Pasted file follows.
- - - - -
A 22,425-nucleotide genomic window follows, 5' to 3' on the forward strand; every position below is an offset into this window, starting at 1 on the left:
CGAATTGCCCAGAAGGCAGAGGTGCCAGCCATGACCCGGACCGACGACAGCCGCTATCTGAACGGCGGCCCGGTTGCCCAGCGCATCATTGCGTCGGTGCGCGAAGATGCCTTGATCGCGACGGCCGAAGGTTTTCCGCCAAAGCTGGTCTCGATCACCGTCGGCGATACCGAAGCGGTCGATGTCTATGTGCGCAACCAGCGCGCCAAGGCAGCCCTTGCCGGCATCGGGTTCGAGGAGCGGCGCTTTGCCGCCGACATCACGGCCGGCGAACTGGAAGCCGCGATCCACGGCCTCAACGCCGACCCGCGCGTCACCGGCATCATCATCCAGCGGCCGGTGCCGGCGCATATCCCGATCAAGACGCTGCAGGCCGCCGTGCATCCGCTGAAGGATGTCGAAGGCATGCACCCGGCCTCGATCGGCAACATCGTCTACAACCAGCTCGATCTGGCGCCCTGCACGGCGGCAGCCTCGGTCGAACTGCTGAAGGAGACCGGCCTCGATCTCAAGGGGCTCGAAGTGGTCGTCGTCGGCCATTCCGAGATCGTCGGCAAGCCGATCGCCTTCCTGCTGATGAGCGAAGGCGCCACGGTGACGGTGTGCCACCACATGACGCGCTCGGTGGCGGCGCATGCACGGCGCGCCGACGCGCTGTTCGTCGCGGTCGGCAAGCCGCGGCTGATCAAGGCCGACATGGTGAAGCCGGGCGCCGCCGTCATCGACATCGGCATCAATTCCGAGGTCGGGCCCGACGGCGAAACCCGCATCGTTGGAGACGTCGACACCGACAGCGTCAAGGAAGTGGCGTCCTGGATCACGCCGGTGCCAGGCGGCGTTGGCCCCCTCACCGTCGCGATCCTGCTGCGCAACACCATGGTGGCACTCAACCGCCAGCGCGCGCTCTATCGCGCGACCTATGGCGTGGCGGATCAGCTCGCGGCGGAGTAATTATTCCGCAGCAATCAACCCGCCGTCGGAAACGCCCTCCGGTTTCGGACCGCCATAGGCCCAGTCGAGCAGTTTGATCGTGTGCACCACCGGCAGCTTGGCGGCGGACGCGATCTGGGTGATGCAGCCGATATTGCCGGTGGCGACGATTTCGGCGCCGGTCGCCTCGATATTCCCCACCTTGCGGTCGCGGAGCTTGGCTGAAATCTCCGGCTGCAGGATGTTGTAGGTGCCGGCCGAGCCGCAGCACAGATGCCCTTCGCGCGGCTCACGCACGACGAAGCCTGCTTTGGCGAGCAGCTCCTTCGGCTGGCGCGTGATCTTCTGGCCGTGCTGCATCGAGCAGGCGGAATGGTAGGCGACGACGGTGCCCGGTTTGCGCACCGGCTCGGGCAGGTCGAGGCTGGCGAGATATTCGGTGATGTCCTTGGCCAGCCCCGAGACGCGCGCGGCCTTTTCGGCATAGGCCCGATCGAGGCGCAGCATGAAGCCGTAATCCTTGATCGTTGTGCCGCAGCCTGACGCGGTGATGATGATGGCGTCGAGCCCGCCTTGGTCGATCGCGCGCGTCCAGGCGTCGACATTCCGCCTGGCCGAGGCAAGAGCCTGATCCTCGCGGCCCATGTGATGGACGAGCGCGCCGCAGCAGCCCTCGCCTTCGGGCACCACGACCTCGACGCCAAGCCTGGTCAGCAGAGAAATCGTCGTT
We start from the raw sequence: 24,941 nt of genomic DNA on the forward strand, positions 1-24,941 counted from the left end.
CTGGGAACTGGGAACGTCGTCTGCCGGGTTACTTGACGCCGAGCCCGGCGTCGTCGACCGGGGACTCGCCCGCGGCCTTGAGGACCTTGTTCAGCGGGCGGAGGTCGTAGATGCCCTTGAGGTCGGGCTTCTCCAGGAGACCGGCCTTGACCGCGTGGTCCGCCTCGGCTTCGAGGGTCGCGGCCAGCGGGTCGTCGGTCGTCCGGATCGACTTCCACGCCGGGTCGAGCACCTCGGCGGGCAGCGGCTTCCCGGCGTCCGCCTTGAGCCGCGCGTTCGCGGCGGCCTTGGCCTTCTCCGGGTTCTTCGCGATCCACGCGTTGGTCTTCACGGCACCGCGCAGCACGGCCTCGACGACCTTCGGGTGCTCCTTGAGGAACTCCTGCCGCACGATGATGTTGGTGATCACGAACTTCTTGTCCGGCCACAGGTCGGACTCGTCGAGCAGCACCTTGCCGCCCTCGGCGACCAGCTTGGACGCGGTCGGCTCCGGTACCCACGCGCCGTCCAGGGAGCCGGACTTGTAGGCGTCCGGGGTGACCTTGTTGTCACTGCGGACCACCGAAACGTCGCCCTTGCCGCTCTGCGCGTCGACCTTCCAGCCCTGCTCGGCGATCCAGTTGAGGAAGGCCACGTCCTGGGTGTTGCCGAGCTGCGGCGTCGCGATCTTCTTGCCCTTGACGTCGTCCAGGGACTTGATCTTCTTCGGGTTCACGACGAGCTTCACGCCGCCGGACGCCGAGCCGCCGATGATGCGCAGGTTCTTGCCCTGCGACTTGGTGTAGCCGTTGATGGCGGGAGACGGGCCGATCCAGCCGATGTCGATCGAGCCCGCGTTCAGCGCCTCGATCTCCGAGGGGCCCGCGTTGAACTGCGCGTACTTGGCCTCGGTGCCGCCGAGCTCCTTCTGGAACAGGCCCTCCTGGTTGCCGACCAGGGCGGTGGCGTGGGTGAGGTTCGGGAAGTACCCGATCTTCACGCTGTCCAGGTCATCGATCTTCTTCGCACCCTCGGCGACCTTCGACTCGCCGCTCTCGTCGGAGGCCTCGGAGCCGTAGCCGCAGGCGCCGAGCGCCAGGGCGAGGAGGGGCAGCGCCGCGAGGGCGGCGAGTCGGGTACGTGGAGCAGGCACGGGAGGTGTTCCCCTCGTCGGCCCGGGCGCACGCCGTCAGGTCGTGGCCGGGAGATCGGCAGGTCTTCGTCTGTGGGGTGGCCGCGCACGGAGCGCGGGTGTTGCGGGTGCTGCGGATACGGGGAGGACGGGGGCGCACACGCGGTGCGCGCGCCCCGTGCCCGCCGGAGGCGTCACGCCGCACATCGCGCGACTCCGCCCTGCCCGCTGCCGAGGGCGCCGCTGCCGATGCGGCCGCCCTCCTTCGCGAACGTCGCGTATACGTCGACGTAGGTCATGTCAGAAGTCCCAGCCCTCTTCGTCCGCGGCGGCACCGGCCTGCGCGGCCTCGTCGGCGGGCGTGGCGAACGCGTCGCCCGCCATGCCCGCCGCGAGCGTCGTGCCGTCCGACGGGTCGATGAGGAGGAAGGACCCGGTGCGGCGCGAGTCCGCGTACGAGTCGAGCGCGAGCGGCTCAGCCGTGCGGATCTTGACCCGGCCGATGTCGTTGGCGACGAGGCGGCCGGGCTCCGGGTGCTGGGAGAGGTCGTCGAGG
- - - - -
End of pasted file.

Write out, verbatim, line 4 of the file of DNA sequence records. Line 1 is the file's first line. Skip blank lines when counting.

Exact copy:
CTGGGAACTGGGAACGTCGTCTGCCGGGTTACTTGACGCCGAGCCCGGCGTCGTCGACCGGGGACTCGCCCGCGGCCTTGAGGACCTTGTTCAGCGGGCGGAGGTCGTAGATGCCCTTGAGGTCGGGCTTCTCCAGGAGACCGGCCTTGACCGCGTGGTCCGCCTCGGCTTCGAGGGTCGCGGCCAGCGGGTCGTCGGTCGTCCGGATCGACTTCCACGCCGGGTCGAGCACCTCGGCGGGCAGCGGCTTCCCGGCGTCCGCCTTGAGCCGCGCGTTCGCGGCGGCCTTGGCCTTCTCCGGGTTCTTCGCGATCCACGCGTTGGTCTTCACGGCACCGCGCAGCACGGCCTCGACGACCTTCGGGTGCTCCTTGAGGAACTCCTGCCGCACGATGATGTTGGTGATCACGAACTTCTTGTCCGGCCACAGGTCGGACTCGTCGAGCAGCACCTTGCCGCCCTCGGCGACCAGCTTGGACGCGGTCGGCTCCGGTACCCACGCGCCGTCCAGGGAGCCGGACTTGTAGGCGTCCGGGGTGACCTTGTTGTCACTGCGGACCACCGAAACGTCGCCCTTGCCGCTCTGCGCGTCGACCTTCCAGCCCTGCTCGGCGATCCAGTTGAGGAAGGCCACGTCCTGGGTGTTGCCGAGCTGCGGCGTCGCGATCTTCTTGCCCTTGACGTCGTCCAGGGACTTGATCTTCTTCGGGTTCACGACGAGCTTCACGCCGCCGGACGCCGAGCCGCCGATGATGCGCAGGTTCTTGCCCTGCGACTTGGTGTAGCCGTTGATGGCGGGAGACGGGCCGATCCAGCCGATGTCGATCGAGCCCGCGTTCAGCGCCTCGATCTCCGAGGGGCCCGCGTTGAACTGCGCGTACTTGGCCTCGGTGCCGCCGAGCTCCTTCTGGAACAGGCCCTCCTGGTTGCCGACCAGGGCGGTGGCGTGGGTGAGGTTCGGGAAGTACCCGATCTTCACGCTGTCCAGGTCATCGATCTTCTTCGCACCCTCGGCGACCTTCGACTCGCCGCTCTCGTCGGAGGCCTCGGAGCCGTAGCCGCAGGCGCCGAGCGCCAGGGCGAGGAGGGGCAGCGCCGCGAGGGCGGCGAGTCGGGTACGTGGAGCAGGCACGGGAGGTGTTCCCCTCGTCGGCCCGGGCGCACGCCGTCAGGTCGTGGCCGGGAGATCGGCAGGTCTTCGTCTGTGGGGTGGCCGCGCACGGAGCGCGGGTGTTGCGGGTGCTGCGGATACGGGGAGGACGGGGGCGCACACGCGGTGCGCGCGCCCCGTGCCCGCCGGAGGCGTCACGCCGCACATCGCGCGACTCCGCCCTGCCCGCTGCCGAGGGCGCCGCTGCCGATGCGGCCGCCCTCCTTCGCGAACGTCGCGTATACGTCGACGTAGGTCATGTCAGAAGTCCCAGCCCTCTTCGTCCGCGGCGGCACCGGCCTGCGCGGCCTCGTCGGCGGGCGTGGCGAACGCGTCGCCCGCCATGCCCGCCGCGAGCGTCGTGCCGTCCGACGGGTCGATGAGGAGGAAGGACCCGGTGCGGCGCGAGTCCGCGTACGAGTCGAGCGCGAGCGGCTCAGCCGTGCGGATCTTGACCCGGCCGATGTCGTTGGCGACGAGGCGGCCGGGCTCCGGGTGCTGGGAGAGGTCGTCGAGG